Prom 53: Orchestra of the Age of Enlightenment / Norrington / Joyce DiDonato
The Proms chose to flog the anniversary composer horse to death tonight, with selections from all four of the birthday boys. The prospect of Roger Norrington giving Mendelssohn's Scottish Symphony a rigorous clinical examination didn't thrill me, so I skipped the second half in favour of beer. Time and the iPlayer will reveal whether I made the right decision.
A selection from Purcell's Abdelazer suite kicked things off. Norrington oafed around, playing air-violin, spinning round to gurn into the omnipresent BBC cameras - demonstrating perfectly that by the time they're ready for the stage, players of the OAE's standard really don't need a conductor for this type of music. I'd be genuinely interested to know if anyone found his antics amusing. I was simply irritated. It's uplifting to see performers enjoying themselves on stage if it's genuine, but this came dangerously close to self-indulgence and, worse, trivialising the music.
There was less spinning and grinning for Handel's Water Music, still sounding remarkably fresh after all that's been done to it over the years. There's a reason why some works are popular, and enduringly so. My heart sank when I first saw the paired natural horns and natural trumpets, but they played, like the rest of the orchestra, quite exquisitely.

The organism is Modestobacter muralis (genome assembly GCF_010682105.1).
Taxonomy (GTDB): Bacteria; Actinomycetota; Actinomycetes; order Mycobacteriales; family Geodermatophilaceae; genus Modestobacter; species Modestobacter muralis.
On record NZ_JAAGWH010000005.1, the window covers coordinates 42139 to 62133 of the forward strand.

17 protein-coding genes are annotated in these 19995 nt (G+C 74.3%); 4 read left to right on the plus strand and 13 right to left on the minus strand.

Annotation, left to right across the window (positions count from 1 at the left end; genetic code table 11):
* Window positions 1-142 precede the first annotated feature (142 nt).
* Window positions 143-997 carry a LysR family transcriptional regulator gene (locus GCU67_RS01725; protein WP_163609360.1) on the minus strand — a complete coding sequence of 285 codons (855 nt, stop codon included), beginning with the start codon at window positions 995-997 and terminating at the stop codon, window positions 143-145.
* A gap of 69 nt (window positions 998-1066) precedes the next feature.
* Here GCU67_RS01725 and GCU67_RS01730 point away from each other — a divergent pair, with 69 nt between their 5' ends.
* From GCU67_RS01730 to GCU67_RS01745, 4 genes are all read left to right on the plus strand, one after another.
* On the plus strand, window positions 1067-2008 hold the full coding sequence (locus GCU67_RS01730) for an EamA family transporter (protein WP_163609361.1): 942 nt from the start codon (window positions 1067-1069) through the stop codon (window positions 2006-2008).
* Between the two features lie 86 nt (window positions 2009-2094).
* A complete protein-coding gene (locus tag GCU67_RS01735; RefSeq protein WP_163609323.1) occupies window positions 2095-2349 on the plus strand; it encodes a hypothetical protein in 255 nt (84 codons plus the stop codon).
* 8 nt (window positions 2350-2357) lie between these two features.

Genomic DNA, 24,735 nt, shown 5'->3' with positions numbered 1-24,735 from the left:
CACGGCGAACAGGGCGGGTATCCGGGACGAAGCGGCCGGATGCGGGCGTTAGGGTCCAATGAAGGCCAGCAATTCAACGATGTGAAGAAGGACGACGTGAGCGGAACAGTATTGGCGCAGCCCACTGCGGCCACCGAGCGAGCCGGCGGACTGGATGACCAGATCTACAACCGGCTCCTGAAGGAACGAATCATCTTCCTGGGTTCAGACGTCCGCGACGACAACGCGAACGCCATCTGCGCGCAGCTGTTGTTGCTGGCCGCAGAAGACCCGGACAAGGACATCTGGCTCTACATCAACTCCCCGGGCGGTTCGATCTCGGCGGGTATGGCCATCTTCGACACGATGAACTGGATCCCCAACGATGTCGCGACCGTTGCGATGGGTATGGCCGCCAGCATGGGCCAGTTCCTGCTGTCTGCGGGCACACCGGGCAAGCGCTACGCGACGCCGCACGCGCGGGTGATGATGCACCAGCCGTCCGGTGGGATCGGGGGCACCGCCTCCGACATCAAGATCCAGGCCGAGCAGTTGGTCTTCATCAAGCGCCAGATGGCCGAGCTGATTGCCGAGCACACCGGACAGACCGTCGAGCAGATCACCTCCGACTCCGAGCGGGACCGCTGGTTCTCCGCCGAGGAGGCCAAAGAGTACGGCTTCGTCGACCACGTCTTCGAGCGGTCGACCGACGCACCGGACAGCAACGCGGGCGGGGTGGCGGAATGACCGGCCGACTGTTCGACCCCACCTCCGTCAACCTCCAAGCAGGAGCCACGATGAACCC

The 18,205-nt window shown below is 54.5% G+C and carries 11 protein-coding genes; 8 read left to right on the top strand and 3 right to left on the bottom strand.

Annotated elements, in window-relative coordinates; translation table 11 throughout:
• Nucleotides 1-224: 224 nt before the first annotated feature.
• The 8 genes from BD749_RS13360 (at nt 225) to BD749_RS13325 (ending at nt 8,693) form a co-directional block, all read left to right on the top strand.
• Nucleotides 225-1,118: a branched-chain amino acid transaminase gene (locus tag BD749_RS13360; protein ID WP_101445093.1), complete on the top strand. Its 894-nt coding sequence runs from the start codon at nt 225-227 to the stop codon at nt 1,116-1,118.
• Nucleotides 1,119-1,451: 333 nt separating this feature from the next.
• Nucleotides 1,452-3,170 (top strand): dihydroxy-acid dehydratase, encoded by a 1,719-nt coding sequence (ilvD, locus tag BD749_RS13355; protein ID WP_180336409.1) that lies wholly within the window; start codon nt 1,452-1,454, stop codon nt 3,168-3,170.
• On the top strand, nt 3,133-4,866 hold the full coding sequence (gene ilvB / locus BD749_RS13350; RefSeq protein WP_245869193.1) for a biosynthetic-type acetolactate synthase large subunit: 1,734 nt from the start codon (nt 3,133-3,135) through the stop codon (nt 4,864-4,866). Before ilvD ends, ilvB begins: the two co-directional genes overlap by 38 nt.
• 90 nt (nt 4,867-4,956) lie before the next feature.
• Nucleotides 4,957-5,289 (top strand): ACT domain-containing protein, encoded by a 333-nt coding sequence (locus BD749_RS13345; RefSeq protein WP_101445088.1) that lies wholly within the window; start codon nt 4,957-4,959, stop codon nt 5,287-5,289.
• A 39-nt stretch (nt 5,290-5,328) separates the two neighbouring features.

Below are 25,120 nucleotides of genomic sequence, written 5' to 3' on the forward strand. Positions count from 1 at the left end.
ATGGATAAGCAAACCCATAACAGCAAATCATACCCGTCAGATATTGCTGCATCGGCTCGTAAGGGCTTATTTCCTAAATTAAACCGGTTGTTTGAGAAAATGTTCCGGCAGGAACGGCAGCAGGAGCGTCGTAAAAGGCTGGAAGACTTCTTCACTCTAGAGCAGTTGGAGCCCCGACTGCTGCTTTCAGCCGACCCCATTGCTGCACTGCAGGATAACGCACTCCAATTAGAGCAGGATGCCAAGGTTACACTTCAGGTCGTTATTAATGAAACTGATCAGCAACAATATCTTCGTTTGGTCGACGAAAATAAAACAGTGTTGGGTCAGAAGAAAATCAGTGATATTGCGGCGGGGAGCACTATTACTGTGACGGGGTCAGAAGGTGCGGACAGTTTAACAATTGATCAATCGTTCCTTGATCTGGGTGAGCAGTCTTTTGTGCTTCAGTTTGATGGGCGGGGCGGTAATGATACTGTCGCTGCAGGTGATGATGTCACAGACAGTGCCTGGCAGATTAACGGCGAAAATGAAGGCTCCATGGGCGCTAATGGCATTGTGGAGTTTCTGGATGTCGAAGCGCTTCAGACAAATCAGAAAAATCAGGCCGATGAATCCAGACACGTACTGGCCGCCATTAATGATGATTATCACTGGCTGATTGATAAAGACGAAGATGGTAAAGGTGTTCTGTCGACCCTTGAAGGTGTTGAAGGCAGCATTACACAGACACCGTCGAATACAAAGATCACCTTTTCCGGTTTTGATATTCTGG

But what I'd really come to hear was Joyce DiDonato performing two Handel arias and a Haydn scena.
She swept on to the stage in a sea-green gown, not a trace of a limp following her recent accident. A radiant and rather nippy Ombra mai fù was followed by Ah, mio cor from Alcina. Not an easy one to sing cold - a web of deep and complex emotions is compressed into just ten lines and ten minutes. Joyce threw herself right into it, maybe a little awkwardly at first, but the music won over and she hit the target with a thrilling intensity.
Haydn's Scena di Berenice is not as tightly focussed, but its extended mad scene presents its own challenges - not least simulating demented abandon whilst maintaining immaculate vocal control over the swooping, skittering lines. Joyce's artistry translated Berenice's futile raging into a performance of assured and quite mesmerising brilliance. And to give Roger Norrington his due, the OAE whipped up a storm behind her as well.
Joyce's next London appearance (and her last for a while) is a concert performance of Berlioz's La damnation de Faust with the LSO next month - not to be missed.
Joyce DiDonato discusses her accident:
Joyce DiDonato sings Ah, mio cor: